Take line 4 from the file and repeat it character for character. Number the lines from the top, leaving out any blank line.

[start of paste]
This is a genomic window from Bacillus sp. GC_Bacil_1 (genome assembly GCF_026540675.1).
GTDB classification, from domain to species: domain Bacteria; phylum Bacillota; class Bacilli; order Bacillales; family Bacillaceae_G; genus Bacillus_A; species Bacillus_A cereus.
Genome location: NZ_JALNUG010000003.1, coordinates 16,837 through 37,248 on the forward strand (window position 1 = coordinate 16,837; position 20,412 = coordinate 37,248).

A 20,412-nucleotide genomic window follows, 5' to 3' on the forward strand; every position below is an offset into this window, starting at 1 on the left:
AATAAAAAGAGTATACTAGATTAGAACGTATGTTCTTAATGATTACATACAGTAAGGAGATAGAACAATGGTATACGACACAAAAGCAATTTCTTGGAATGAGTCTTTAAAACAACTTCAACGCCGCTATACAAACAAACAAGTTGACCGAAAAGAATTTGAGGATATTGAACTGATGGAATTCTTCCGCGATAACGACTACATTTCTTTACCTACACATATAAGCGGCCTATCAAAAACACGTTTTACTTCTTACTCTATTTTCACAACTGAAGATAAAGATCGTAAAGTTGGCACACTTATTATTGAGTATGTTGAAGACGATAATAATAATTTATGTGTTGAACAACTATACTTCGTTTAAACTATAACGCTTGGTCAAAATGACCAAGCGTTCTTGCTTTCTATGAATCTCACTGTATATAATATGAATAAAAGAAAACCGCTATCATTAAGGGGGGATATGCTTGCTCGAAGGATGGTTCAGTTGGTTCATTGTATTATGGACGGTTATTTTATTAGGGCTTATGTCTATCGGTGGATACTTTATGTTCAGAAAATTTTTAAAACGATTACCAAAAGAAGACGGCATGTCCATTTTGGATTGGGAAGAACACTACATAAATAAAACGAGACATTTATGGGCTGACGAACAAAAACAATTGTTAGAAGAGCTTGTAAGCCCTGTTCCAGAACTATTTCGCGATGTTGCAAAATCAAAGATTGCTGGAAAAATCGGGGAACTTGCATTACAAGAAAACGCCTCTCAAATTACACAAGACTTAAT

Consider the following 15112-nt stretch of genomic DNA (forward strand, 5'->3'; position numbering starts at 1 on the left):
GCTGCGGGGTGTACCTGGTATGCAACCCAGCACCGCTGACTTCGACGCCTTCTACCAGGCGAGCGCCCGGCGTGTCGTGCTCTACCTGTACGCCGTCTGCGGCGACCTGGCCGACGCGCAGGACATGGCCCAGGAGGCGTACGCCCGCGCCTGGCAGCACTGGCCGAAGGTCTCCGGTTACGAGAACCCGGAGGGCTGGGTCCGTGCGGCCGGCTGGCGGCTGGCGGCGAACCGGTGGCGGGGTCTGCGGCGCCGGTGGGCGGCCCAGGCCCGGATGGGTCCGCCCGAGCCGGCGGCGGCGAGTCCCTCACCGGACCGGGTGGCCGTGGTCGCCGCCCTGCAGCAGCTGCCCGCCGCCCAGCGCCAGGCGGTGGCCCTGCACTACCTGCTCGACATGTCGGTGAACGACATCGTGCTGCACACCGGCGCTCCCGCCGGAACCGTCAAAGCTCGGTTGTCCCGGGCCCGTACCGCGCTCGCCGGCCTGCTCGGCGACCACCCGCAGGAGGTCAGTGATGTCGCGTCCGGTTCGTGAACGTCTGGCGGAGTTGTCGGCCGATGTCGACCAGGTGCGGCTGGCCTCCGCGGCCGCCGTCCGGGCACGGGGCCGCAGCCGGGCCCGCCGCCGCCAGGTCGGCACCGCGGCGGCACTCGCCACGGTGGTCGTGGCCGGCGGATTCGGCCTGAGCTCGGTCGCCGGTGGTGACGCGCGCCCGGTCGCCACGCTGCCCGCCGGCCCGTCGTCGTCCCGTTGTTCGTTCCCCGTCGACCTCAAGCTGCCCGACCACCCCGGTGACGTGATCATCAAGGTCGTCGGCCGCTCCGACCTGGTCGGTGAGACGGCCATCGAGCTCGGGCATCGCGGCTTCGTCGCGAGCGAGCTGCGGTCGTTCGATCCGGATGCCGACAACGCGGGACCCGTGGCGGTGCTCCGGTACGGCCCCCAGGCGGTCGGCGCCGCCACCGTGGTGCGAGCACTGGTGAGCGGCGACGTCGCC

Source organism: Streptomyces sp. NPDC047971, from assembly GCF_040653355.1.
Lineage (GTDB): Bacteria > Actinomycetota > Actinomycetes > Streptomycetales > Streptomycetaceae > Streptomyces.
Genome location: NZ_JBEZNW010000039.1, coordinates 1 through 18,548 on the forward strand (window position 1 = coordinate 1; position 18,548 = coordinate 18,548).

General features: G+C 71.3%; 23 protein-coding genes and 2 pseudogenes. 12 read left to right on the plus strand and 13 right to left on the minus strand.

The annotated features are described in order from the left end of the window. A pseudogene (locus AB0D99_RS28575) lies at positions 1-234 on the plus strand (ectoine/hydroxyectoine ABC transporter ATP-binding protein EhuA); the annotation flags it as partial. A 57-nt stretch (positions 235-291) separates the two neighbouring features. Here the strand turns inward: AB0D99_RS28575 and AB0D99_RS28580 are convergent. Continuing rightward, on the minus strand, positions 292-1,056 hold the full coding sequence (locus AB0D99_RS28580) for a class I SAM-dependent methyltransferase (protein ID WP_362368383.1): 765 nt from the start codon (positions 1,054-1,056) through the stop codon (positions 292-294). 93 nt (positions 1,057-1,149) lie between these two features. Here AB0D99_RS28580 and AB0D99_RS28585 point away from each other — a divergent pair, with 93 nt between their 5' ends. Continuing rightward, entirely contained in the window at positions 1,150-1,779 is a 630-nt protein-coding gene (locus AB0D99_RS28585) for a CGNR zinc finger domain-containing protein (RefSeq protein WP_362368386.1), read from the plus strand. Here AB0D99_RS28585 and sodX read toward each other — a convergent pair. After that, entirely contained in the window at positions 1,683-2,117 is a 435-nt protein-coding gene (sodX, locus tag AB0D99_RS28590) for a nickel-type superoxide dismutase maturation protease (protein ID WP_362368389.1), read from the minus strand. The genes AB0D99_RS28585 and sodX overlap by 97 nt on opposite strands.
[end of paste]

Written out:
A 20,412-nucleotide genomic window follows, 5' to 3' on the forward strand; every position below is an offset into this window, starting at 1 on the left: